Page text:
In the first half of the 20th century an American couple, Martin and Osa Johnson, from Lincoln and Chanute Kansas respectively, captured the public's imagination through their films and books of adventure in exotic, far-away lands. Photographers, explorers, marketers, naturalists and authors, Martin and Osa studied the wildlife and peoples of East and Central Africa, the South Pacific Islands and British North Borneo. They explored then unknown lands and brought back knowledge of civilizations thousands of miles away through their films, writings and lectures.
Martin Johnson took part as a crew member and cook in Jack London's 1907–1909 voyage across the Pacific aboard the Snark. After that, he started a traveling road show that toured the United States displaying photographs and artifacts collected on the voyage. He met Osa Leighty while passing through her hometown of Chanute, Kansas, and they married in 1910.
In 1917, Martin and Osa departed on a nine-month trip through the New Hebrides (Vanuatu) and Solomon Islands. The highlight of the trip was a brief, but harrowing, encounter with a tribe called the Big Nambas of northern Malekula. Once there, the chief was not going to let them leave. The intervention of a British gunboat helped them escape. The footage they got there inspired the feature film Among the Cannibal Isles of the South Seas (1918).
The Johnsons returned to Malekula in 1919 to film the Big Nambas once again, this time with an armed escort. The escort proved unnecessary as the Big Nambas were disarmed by watching themselves in Among the Cannibal Isles of the South Seas. Martin and Osa finished their trip in 1920 with visits to British North Borneo (now Sabah) and a sailing expedition up the coast of East Africa. After returning home, they released the features Jungle Adventures (1921) and Headhunters of the South Seas (1922).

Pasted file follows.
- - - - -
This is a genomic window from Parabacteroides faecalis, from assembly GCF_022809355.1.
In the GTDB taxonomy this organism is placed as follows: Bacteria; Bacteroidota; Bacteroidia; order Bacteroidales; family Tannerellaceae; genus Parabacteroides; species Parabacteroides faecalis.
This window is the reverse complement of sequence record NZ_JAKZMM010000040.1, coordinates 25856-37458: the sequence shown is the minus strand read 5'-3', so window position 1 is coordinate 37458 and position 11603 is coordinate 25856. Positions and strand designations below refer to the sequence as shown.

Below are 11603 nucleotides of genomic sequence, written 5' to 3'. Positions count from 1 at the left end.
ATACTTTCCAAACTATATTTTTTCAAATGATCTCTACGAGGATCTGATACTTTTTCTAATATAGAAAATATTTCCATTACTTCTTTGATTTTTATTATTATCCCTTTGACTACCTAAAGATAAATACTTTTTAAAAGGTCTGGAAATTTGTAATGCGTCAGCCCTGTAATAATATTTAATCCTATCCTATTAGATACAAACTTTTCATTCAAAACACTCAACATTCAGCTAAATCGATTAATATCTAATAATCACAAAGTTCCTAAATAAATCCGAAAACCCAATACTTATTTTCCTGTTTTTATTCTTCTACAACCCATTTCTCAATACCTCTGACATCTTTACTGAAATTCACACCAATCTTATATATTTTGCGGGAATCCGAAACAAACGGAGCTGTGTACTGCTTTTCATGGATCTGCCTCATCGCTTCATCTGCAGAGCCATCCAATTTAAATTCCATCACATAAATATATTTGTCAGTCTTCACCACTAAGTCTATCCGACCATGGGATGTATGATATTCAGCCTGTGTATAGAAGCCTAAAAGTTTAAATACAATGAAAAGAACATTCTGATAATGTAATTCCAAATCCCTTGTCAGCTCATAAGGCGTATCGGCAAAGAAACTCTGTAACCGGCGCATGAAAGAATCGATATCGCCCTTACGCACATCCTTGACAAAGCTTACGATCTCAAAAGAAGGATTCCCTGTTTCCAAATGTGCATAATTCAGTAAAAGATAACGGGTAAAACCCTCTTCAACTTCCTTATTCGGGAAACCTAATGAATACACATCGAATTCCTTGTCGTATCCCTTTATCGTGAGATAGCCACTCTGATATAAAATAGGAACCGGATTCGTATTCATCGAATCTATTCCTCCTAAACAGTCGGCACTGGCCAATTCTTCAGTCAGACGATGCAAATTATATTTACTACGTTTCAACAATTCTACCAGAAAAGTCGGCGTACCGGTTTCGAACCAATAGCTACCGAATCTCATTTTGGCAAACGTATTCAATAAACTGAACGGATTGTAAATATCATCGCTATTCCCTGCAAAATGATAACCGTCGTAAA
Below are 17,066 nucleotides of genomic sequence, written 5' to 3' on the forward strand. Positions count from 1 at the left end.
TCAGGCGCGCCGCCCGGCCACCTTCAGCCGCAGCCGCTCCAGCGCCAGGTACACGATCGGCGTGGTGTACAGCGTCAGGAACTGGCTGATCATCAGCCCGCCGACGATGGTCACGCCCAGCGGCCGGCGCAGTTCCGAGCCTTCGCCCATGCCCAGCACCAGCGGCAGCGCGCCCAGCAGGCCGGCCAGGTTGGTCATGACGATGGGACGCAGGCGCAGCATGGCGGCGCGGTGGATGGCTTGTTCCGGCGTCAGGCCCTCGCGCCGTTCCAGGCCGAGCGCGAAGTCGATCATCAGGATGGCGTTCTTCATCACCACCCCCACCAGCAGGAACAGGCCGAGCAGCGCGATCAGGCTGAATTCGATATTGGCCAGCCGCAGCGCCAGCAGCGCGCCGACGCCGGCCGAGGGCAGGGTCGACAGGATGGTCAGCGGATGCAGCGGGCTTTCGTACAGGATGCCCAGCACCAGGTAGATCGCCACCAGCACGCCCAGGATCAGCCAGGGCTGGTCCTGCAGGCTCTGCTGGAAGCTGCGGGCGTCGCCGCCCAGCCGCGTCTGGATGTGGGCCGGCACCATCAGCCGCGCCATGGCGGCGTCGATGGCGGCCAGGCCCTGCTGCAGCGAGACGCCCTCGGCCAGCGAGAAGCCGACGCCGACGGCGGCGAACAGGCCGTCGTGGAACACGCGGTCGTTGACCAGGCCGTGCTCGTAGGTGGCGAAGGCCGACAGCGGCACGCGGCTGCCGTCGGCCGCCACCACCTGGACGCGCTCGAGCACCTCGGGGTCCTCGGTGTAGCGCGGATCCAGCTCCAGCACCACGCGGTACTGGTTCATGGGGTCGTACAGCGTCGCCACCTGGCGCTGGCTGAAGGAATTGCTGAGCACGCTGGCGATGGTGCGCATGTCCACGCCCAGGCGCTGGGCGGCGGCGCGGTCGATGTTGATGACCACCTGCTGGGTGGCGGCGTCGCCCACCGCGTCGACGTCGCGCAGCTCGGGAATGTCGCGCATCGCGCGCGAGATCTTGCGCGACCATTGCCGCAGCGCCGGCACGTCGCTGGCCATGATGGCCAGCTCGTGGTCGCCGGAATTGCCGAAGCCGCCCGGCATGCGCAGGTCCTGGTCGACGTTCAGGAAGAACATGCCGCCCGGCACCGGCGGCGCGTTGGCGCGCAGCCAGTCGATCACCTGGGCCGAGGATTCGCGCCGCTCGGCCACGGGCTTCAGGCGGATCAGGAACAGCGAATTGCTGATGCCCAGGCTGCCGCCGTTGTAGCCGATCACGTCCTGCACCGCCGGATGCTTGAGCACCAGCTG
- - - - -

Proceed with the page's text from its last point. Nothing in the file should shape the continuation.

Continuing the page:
The Johnson's first Africa expedition, from 1921 to 1922, resulted in their feature film Trailing Wild African Animals (1923).
During the second and longest trip, from 1924 to 1927, the Johnsons spent much of their time in northern Kenya by a lake they dubbed Paradise, at Mount Marsabit. The movies Martin's Safari (1928), Osa's Four Years in Paradise (1941), and the film Simba: King of the Beasts (1928) were made with footage of these trips.
In 1925, Osa and Martin met the Duke and Duchess of York, Albert Frederick Arthur George (George VI) and Elizabeth Bowes-Lyon while on Safari in Kenya.
The third African safari from 1927 to 1928 was a tour of the Nile with friend and supporter George Eastman (of Eastman Kodak fame). This trip, along with previous footage was one of the first talkies for the Johnsons, Across the World with Mr. and Mrs. Johnson (1930) which included Martin's narrative.
From 1929 to 1931, the Johnsons spent a fourth tour in Africa in the Belgian Congo. There they filmed the Mbuti people of the Ituri Forest and the gorillas in the Alumbongo Hills. The 1932 feature movie Congorilla was in part a product of this trip, and was the first movie with sound authentically recorded in Africa.
In 1932 the Johnsons learned to fly at the airfield in Osa's hometown of Chanute. Once they had their pilot's licenses, they purchased two Sikorsky amphibious planes, a S-39-CS "Spirit of Africa" and S-38-BS "Osa's Ark". On their fifth African trip, from 1933 to 1934, the Johnsons flew the length of Africa getting now classic aerial scenes of large herds of elephants, giraffes, and other animals moving across the plains of Africa. They were the first pilots to fly over Mt. Kilimanjaro and Mt. Kenya in Africa and film them from the air. The 1935 feature film Baboona was made from this footage.
The Johnsons' final trip together took them to British North Borneo again, from 1935 to 1936. They used their smaller amphibious plane, now renamed "The Spirit of Africa and Borneo", and produced footage for the feature Borneo (1937).
Martin Johnson died in the crash of a Western Air Express Boeing 247 commercial flight near Newhall, California in 1937. Osa was severely injured but recovered. By October 1937, the New York Times was publishing dispatches of Osa's latest trip to Africa, in which she described lifestyles and practices of the Masai and other tribes.
She died in New York City of a heart attack in 1953.